Sadly now departed for pastures new, Lee Hughes became an icon while at Notts County and his goals in taking us to the League Two title and then keeping us up the following year, allied with his great character, earned him legendary status at Meadow Lane. And there is one game above all that stands out in terms of Hughes’ brilliance for me, and a day that is one of my more memorable supporting Notts. It came during that League Two title season of 2009/10, as the fabled number nine tore poor Burton Albion apart scoring a hat-trick in a 4-1 win at the Pirelli Stadium. It took Hughes just nine minutes to leave his mark, with his treble coming within this time – albeit either side of the break. It was Notts’ first action for more than two weeks, coming on Monday, December 28, 2009 – the first action since what turned out to be the only home defeat of the season, against Accrington Stanley on December 12 – Hans Backe’s final act as Magpies boss. So Dave Kevan was in charge at the Pirelli, with Munto Finance long gone, Peter Trembling on the lookout for £25 million of investment, and fans wondering just where the season was heading. Hughes answered in some style bagging his third treble of the season after earlier efforts against Bradford City on debut, and then Northampton Town. I missed the first goal of this one though, along with many Magpies, due to the dreadful over-crowding and probably over-selling of the away end by Albion staff. Latecomers, such as myself due to being at a local pub and then grabbing some chips and mushy peas, were forced to grab what view they could from the walkthrough area at the back of the stand. The views were pitiful, and you could only see part of the pitch. Still, to hear the packed standing area go mad when Ricky Ravenhill struck the Magpies ahead on a bitterly cold afternoon with 13 minutes played was still worth it… and it turned out to be a beautiful volley by the often under-rated midfielder. Steve Kabba found an equaliser for the Brewers six minutes before half-time, beating Kasper Schmeichel, but Notts weren’t to be denied a half-time lead as Hughes grabbed his first in added-time before the break, pouncing on a Karl Hawley flick-on, holding off the defence and calmy finishing past Artur Krysiak. At half-time the rush for refreshments in the away end enabled us to get into the ground itself, and we had prime standing position for the second-half action, bang in the middle of the goal Notts would be attacking. It took just three minutes of the second-half for League Two’s leading goalscorer Hughes to get is 17th of the campaign at that point, taking Craig Westcarr’s past and finishing brilliantly past Krysiak, before rushing to do the ‘Hughesy’ in front of a packed away end – who promptly joined in. His hat-trick came after he rounded Krysiak and was brought down. At that point he was a reliable spot-kick taker and he duly dispatched from 12 yards, sparking more chaos in the away end as Notts fans rushed forward to acclaim their hero. The atmosphere was immense, Burton were shellshocked and the points were Notts’ – 4-1 up after 53 minutes. Hughes had been given stick by the home fans all game – arguably more so than at most places despite this being the norm – and he milked the applause of the travelling army, showing his fingers to illustrate how many goals he had scored to the Albion crowd. And when subbed for Luke Rodgers in the 76th minute, he took his time to wave to all sides of the ground mockingly, to show who was the boss. In truth, he has showed it already. Brilliant.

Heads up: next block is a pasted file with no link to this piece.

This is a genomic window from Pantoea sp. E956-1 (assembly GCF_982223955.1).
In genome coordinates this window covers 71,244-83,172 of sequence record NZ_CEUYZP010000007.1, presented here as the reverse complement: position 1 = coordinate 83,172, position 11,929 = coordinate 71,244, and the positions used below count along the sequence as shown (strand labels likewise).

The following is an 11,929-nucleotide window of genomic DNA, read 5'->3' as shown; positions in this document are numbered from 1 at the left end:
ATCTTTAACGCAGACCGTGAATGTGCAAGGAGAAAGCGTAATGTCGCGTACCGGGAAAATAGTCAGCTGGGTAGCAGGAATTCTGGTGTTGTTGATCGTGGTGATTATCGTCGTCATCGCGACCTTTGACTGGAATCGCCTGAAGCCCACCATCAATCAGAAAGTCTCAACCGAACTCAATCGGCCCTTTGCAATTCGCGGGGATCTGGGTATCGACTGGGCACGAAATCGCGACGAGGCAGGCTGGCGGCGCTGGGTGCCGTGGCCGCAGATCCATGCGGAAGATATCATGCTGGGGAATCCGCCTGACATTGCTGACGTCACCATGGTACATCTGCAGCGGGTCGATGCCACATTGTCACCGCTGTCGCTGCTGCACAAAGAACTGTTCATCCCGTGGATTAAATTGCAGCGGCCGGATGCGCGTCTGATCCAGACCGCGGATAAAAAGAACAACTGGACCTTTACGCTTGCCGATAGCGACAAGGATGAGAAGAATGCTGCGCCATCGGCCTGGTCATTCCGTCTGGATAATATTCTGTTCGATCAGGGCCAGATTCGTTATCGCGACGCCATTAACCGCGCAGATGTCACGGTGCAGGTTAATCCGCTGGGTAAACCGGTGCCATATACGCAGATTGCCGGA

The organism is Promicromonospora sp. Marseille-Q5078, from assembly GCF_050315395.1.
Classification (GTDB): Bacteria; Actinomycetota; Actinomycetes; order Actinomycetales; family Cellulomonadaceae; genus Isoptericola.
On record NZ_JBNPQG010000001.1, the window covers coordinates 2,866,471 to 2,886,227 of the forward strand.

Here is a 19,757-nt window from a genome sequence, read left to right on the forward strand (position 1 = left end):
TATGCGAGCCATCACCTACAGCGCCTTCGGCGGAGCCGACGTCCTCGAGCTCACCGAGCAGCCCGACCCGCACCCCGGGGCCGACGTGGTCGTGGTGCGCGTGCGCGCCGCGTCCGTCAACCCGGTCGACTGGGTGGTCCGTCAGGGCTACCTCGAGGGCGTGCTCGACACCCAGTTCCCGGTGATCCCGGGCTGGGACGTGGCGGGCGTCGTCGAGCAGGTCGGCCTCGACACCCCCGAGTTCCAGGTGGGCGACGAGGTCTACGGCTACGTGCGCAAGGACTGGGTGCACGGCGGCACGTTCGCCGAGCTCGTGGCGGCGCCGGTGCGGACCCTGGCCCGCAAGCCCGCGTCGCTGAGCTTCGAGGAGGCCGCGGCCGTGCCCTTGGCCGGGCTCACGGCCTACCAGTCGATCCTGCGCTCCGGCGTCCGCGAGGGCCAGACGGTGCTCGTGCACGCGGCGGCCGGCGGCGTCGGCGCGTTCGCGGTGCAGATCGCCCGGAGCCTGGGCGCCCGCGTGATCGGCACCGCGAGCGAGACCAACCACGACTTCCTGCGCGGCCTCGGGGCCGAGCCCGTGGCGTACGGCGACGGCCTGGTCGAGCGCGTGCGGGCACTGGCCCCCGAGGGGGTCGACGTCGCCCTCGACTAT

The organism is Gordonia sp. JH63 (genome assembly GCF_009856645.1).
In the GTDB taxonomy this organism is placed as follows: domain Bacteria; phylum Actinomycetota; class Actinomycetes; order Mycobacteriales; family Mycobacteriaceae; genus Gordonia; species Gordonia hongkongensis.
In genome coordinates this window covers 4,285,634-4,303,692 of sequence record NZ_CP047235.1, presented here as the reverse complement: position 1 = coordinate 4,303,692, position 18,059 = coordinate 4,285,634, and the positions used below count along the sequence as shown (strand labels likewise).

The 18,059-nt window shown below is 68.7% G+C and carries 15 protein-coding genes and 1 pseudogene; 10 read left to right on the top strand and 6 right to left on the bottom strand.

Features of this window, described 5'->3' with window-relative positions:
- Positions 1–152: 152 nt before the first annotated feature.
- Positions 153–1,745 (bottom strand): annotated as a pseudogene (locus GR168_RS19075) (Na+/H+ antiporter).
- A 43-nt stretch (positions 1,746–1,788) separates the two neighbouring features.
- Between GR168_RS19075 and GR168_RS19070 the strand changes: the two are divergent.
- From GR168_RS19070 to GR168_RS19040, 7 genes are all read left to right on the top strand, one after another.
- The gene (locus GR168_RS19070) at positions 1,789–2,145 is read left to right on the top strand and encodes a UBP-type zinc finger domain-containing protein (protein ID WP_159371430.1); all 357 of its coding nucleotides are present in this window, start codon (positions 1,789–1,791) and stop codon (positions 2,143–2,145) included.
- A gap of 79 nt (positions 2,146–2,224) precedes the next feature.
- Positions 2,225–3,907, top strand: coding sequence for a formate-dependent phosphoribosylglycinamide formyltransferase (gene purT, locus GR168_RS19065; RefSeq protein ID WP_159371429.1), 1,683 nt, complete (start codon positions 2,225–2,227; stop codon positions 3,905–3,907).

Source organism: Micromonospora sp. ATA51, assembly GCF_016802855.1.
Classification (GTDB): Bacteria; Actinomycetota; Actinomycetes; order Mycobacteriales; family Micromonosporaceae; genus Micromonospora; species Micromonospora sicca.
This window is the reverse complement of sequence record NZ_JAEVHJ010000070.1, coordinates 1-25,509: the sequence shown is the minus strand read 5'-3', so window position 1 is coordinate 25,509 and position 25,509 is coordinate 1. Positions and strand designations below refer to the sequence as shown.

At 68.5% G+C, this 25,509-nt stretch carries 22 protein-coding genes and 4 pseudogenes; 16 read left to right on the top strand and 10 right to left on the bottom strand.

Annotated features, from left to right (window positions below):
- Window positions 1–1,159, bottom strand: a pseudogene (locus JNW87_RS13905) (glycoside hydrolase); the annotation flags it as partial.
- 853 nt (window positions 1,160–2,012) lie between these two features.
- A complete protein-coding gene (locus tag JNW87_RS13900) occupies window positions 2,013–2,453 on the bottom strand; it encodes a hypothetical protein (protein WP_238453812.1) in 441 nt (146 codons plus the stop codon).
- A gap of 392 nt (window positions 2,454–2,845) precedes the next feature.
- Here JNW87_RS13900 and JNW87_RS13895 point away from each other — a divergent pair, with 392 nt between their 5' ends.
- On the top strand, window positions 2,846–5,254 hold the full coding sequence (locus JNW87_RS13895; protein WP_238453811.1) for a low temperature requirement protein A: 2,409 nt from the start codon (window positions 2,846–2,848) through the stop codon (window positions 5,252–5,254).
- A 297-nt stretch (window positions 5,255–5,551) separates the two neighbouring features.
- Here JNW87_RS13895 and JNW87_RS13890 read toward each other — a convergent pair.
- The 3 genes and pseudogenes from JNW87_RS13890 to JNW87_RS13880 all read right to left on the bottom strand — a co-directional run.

Keith Curle was on a hiding to nothing as Notts ventured to Portsmouth for the re-arranged League One encounter – and in spite of victory only more causes for concern returned to Nottingham. Pompey are a club in absolute crisis. Ahead of facing the Magpies for the third time this season, having lost in the return at Meadow Lane and in the FA Cup at Fratton Park, they had gone 15 games without a win. Twelve of those had been defeats with the most recent a 3-1 loss at home to the only side below them in the table, the equally woeful Hartlepool. Forget Pompey having been in the Premier League this time two years ago, forget them having won the FA Cup as recently as 2008, they are nothing short of an appalling football club at the minute – and you can only feel sorry for a very loyal group of fans, for it is the off-pitch finances that have crippled their once proud club. So much so that Curle knew he had to win at Fratton Park. He had to recover from Saturday’s first away defeat in his almost year-long tenure, losing 2-1 at Leyton Orient, and start another away run. This time with victory. Nothing else would do. Regardless of Notts’ own disappointing form which has seen the play-offs become a distant dream having figured in the top six for so much of the season, playing Pompey at the moment should result in just one thing – three points. And really by two or three goals. As it was, two came – but only just. It was agonising viewing and listening as the Magpies struggled to not only break down a Portsmouth side with several youth products and short-term contracted players. Not only that, but the hosts were the more threatening for long periods. Notts’ lack of striking options again showed its head as balls were fizzed across the box, and possession well kept, but nothing was showing up top. The almost constant need for a new striker again reared its head as Pompey dealt with the very little attacks mustered by Curle’s men with the ease of a side that had instead gone 15 games without losing. Passing was poor, albeit in difficult conditions, and optimism drained. Finally, Jeff Hughes eased the tension in the 81st minute, before Francois Zoko, at last, rounded things off. There was time for Neal Bishop to foolishly get sent off, incredibly Notts’ seventh dismissal of the season. But three points were secure. Nothing more than that though. It was the very least expected of Curle’s men. Trouble is, the length of time it took to get that first goal, the lack of a goal threat for much of the game and the trouble created by a terrible Portsmouth side in actual fact made this more like a defeat than a victory in some ways. Curle was on a hiding to nothing, and while he got the minimum required, far more questions have to be asked given such a poor performance against arguably the worst team this level has ever seen.